Halley (75.52 S, -26.63 E)

The Halley radar was the first SuperDARN-type radar constructed in the southern Hemisphere and saw first light in January, 1988. The field of view of the radar is largely conjugate to that of the Goose Bay radar in the north. The Halley radar was built as a joint project between the British Antarctic Survey (BAS) and JHU/APL. The overall project was known as the Polar Anglo-American Experiment (PACE) and it was described in an EOS article (Baker et al., 1989). The construction phase featured participation by Kile Baker and the copious consumption of single malt scotch whisky. The original radar PI, John Dudeney (1987-199X) was succeeded by Michael Pinnock (199X-2005), then by Mervyn Freeman (2005-2016), and now Gareth Chisham.

The Halley radar is maintained by BAS personnel at Halley Research Station.

Historical notes:

The radar was stopped for a site emergency between Aug. 6, 2014 and Dec. 10, 2014.

The radar was stopped for a site rebuild between Dec. 15, 2007 and Feb. 24, 2011.

The Halley radar was turned off December 15, 2007 and dismantled in order to be relocated with the rebuild of the Halley BAS station. (These moves are carried out periodically owing to the advancing ice sheet.) As the building was going to take several years to complete, it was decided to operate the radar from a site in the Falkland Islands, thereby providing mid-latitude measurements that are conjugate to measurements made by the northern mid-latitude radars (Wallops, Blackstone). A site was found in the Falkland Islands and an array of antennas built. The Halley electronics powered the system from a shed. The electronics were returned to Halley to be incorporated in the re-built radar, which resumed operation on February 24, 2011. The Falklands Islands SuperDARN radar operated from February 2010 until September 2011.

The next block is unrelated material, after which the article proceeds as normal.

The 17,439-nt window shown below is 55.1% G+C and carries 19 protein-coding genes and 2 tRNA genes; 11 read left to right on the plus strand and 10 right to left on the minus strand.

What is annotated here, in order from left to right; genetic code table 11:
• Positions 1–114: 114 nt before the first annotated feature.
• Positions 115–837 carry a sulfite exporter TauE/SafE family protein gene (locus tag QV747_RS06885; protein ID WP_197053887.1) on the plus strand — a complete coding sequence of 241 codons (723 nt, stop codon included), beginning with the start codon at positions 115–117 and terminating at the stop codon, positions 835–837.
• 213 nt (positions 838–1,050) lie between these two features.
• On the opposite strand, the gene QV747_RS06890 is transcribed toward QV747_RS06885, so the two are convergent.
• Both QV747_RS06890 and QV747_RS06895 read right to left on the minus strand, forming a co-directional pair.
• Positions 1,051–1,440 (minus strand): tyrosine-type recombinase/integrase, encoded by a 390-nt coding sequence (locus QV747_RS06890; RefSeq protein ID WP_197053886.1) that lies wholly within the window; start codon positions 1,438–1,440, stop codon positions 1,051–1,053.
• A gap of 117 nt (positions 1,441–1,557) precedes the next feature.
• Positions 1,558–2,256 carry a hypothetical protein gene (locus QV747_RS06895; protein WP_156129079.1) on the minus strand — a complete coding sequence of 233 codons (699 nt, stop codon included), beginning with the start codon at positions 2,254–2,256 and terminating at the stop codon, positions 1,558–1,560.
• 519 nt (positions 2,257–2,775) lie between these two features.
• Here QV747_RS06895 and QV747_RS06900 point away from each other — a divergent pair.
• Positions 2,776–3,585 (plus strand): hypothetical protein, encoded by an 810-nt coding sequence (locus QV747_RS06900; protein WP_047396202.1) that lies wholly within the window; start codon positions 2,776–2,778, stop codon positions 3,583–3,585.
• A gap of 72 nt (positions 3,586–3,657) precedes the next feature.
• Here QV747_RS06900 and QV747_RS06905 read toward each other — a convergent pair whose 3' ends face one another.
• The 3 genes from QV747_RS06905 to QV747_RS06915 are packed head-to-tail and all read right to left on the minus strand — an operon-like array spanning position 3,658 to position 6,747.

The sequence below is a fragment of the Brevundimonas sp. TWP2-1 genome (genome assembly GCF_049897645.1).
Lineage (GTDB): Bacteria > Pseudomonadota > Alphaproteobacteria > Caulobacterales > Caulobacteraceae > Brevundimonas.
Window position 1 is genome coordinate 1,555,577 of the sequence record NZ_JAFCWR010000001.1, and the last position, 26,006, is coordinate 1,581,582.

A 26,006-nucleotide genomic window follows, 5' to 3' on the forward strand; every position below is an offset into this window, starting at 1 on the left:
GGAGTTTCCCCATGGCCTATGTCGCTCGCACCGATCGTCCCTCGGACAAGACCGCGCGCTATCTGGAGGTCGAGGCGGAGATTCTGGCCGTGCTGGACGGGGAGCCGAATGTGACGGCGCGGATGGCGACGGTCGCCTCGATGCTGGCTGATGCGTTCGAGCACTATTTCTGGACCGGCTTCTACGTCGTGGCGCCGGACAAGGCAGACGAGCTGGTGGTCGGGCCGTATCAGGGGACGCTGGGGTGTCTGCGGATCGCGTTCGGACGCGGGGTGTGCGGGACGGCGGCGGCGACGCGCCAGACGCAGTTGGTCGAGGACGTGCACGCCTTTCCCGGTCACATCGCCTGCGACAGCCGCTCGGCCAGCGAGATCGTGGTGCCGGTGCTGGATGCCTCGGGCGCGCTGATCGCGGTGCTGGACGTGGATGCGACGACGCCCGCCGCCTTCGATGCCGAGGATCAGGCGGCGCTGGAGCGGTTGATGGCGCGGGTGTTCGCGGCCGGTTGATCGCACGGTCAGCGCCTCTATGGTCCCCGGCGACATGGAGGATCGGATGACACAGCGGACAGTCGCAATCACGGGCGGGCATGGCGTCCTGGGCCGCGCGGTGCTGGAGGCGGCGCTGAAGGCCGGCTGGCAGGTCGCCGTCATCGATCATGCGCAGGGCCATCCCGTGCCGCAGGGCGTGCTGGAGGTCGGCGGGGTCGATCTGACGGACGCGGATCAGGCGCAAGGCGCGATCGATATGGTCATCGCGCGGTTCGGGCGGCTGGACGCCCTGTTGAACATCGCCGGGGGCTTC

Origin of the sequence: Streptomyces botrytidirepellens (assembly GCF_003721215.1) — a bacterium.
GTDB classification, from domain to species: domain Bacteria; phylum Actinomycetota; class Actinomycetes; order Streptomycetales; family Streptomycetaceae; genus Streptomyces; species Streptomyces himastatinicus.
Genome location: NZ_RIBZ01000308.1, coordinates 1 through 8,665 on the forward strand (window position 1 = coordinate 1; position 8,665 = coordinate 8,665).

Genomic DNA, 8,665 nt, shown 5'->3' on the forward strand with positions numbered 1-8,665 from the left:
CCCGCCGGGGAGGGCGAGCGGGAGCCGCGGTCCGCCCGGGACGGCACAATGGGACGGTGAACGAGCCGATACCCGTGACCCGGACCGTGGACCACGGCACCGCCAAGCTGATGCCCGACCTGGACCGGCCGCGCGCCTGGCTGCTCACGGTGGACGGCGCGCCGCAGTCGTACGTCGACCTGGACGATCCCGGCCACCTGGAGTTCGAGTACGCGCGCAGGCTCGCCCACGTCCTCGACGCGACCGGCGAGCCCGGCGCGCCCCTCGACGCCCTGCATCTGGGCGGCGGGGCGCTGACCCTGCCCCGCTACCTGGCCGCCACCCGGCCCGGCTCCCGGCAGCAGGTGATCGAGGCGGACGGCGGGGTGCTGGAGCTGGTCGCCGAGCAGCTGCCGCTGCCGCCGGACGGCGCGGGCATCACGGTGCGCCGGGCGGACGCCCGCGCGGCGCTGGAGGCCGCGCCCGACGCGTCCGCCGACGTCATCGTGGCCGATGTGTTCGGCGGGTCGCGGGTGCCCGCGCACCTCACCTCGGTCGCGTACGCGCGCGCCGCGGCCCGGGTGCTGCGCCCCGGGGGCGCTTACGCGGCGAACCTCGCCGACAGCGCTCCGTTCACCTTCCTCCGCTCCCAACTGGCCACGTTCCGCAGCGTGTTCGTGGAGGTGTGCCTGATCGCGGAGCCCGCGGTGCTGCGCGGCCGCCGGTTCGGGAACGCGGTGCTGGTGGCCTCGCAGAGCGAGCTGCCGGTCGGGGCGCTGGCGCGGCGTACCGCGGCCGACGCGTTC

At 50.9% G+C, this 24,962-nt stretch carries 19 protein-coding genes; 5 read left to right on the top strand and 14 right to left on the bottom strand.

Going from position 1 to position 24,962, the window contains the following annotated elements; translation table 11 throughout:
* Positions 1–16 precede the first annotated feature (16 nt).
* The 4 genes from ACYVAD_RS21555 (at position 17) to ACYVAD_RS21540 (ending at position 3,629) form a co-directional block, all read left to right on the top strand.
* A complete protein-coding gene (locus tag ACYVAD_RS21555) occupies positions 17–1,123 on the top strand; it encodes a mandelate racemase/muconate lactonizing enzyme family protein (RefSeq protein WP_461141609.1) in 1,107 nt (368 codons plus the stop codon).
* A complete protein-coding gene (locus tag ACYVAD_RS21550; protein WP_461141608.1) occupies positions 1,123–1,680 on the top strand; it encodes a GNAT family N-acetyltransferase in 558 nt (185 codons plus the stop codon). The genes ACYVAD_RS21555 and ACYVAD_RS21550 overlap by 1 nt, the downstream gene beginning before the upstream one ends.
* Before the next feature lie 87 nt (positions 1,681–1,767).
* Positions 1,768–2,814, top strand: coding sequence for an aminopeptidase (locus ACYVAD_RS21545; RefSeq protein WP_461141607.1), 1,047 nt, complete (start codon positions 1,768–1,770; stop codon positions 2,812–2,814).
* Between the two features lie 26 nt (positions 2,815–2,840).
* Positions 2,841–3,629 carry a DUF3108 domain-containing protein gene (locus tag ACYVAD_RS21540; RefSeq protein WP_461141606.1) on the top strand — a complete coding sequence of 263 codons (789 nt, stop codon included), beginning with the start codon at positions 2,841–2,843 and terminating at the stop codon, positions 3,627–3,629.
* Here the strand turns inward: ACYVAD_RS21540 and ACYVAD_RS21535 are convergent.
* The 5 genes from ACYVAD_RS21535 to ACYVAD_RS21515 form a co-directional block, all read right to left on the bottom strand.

Halley Radar Field of View Map

Notes

Show Hardware Table

Show a detailed decription of the parameters in the hardware files

Download Halley Hardware File(external link)


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